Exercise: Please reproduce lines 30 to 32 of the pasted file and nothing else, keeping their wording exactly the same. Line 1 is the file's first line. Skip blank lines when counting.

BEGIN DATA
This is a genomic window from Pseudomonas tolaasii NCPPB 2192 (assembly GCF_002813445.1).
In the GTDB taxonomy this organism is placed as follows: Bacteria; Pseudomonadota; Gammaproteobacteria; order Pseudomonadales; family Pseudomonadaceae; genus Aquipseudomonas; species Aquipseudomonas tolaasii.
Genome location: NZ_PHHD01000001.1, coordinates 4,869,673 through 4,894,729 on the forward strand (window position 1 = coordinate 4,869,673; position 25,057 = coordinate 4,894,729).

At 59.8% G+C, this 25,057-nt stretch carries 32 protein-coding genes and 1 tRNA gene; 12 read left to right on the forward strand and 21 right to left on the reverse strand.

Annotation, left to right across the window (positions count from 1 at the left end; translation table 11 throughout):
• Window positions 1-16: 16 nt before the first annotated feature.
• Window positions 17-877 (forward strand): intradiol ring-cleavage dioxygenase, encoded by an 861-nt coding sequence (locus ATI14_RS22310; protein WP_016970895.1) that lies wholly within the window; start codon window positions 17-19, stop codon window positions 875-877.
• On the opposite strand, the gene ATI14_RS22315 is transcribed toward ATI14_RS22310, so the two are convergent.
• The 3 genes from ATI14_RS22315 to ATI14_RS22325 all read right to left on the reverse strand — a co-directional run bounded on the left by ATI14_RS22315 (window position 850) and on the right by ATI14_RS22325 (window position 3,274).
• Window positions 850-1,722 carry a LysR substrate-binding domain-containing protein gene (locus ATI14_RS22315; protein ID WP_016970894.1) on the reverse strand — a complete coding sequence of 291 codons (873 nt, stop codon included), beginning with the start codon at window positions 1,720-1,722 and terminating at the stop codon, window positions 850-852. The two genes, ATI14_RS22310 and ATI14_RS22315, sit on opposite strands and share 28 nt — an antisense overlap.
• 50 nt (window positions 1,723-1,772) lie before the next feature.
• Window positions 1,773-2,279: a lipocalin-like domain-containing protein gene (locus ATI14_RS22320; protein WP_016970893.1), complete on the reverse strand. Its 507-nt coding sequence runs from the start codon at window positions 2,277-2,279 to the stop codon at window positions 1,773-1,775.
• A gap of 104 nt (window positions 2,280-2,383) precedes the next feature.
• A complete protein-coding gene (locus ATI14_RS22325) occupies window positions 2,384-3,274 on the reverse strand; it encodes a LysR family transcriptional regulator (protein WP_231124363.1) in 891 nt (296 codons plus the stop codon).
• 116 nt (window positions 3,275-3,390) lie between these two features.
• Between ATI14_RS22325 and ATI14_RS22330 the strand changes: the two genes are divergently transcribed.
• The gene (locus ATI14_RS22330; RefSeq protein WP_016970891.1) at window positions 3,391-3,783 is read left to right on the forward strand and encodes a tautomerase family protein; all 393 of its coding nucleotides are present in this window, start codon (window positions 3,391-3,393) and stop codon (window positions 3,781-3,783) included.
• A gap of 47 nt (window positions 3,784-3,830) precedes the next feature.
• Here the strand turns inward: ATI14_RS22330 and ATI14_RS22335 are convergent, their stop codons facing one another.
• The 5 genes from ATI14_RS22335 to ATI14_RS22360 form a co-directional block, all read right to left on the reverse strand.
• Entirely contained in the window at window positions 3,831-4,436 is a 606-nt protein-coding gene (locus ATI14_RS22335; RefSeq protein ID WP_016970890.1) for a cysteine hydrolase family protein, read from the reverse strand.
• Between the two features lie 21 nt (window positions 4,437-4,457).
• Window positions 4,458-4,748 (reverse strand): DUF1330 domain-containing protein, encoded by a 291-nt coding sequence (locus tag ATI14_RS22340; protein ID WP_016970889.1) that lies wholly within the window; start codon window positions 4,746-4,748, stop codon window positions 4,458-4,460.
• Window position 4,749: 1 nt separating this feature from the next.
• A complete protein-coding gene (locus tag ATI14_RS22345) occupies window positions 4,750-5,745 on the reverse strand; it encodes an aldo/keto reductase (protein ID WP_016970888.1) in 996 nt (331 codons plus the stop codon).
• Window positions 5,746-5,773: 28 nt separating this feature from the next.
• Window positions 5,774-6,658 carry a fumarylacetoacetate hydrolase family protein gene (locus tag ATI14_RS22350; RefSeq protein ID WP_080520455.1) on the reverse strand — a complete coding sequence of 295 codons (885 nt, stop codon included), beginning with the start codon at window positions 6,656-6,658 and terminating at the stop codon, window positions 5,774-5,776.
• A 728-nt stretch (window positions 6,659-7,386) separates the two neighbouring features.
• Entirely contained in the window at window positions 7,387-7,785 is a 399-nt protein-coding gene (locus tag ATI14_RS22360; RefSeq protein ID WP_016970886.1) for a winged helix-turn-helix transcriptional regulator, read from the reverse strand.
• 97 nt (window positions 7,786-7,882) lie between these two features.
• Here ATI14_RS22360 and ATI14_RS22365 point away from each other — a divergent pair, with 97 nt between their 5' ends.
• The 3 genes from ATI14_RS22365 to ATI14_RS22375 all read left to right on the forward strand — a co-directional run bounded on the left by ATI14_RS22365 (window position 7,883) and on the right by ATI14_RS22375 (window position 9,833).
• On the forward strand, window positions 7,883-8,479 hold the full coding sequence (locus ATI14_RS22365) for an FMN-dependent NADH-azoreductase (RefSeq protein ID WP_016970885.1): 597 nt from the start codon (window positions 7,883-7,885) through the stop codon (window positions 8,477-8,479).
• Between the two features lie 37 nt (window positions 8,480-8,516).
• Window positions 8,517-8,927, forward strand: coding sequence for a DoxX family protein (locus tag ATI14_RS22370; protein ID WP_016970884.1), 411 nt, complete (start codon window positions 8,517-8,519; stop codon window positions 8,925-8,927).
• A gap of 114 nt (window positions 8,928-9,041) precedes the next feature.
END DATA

• 97 nt (window positions 7,786-7,882) lie between these two features.
• Here ATI14_RS22360 and ATI14_RS22365 point away from each other — a divergent pair, with 97 nt between their 5' ends.
• The 3 genes from ATI14_RS22365 to ATI14_RS22375 all read left to right on the forward strand — a co-directional run bounded on the left by ATI14_RS22365 (window position 7,883) and on the right by ATI14_RS22375 (window position 9,833).